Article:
Tale of the tape
UF physician helped develop lifesaving tool for pediatric medicine
Move one decimal point in the wrong direction, take too long with your math or guess the wrong weight and there’s a strong chance the child will die.
Robert Luten, M.D., has one word for that scenario: disaster.
Unfortunately, the UF College of Medicine – Jacksonville pediatric emergency medicine professor remembers facing that kind of pressure many times early in his career. The math problems were easy to botch in the chaos of a medical emergency. In addition, since children require such small amounts of medicine, a correct dose and a dose 10 times too high could fit in the same syringe, making it difficult to spot an error. And most children were taken to emergency rooms where doctors rarely treated children. It was a system set up for failure. Good doctors, nurses and paramedics made terrible mistakes in the rush to save a child’s life.
In the mid-1980s, Luten decided to do something about it.
He came up with a chart that bypassed a lot of the math, showing the dosage amounts for children and emergency equipment based on age and weight. The only problem: Doctors would still have to guess a child’s weight and they were wrong as often as they were right.
Then another physician, James Broselow, M.D., presented his own idea to the American Academy of Pediatrics Pediatric Advanced Life Support committee: a “measuring” tape system. The Broselow Tape, as it would later be known, could be placed next to a child to determine height. Luten, who was a member of the committee, thought the idea was ingenious. The doctors decided to work as a team, and nearly three decades later, the Broselow-Luten System has saved children’s lives all over the world.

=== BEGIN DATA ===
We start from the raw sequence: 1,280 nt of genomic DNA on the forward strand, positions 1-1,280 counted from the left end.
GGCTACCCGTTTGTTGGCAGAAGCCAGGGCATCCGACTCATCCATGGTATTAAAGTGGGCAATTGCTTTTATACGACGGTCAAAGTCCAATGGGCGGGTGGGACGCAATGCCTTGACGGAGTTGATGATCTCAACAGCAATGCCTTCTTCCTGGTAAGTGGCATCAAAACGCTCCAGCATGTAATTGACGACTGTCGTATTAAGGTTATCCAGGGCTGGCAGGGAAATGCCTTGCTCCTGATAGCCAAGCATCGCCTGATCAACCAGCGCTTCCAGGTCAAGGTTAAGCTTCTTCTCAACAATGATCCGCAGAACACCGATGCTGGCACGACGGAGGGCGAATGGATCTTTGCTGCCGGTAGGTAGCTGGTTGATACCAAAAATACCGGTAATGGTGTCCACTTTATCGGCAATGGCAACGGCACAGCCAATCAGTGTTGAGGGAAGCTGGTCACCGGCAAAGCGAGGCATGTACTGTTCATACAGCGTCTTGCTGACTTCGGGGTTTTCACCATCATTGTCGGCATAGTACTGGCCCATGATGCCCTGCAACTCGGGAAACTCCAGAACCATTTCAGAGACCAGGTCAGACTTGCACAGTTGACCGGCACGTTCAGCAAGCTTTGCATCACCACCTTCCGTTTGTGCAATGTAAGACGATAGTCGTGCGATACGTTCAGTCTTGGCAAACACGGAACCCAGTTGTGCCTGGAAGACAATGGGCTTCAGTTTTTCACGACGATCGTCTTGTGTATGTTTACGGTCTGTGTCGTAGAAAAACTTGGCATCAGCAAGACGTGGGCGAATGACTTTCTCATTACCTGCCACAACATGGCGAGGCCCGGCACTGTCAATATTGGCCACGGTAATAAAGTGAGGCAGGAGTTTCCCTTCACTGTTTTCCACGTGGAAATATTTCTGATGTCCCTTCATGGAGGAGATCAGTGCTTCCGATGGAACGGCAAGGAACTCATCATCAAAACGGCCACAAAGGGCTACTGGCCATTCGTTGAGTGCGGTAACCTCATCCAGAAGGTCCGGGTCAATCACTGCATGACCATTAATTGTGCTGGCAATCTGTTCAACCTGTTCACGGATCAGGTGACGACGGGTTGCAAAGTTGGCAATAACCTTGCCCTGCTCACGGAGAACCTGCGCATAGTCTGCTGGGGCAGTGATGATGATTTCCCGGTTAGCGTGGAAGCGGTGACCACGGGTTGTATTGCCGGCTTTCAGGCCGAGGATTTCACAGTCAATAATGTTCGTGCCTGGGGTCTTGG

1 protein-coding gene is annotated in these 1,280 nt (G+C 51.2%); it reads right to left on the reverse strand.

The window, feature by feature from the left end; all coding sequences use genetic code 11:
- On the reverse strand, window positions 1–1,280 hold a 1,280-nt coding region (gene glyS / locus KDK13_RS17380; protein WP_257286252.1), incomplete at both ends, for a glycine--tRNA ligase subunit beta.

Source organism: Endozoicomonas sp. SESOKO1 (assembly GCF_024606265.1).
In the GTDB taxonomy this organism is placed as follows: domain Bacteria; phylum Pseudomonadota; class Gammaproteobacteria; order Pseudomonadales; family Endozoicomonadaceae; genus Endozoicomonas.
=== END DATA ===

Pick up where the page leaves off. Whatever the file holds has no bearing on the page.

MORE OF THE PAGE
“When we created it, we both knew it was the simplest possible solution to one of the most difficult problems people had,” he said. “Whenever we showed it to someone, they didn’t want to give it back.”
The color-coded tape can be found in most emergency rooms and aboard most ambulances. Aside from displaying a child’s estimated weight, the tape includes charts listing key medicine dosage amounts and equipment sizes required for a child in each category.
The tape was just the beginning of Broselow and Luten’s ongoing quest to improve pediatric emergency medicine. They later created the Artemis system, a software suite that can be used not only to determine what medicine or equipment a child needs, but also to order and track what is used.
There is one factor that has had an increasing impact on the system: childhood obesity. Children who are severely overweight do not always fall within the correct weight zone for their height. The good news? Luten said not all medicines should be administered based on actual weight. Many are dosed based on ideal weight, which will not change regardless of obesity. The size of equipment needed for the child also remains the same.
“Your trachea is the same size regardless of weight,” he said.
Now that the tape is available to medical personnel all over the world, Luten said he expects it to be the standard for a very long time.
“Ultimately, it will continue to be around because it’s so easy to use,” he said.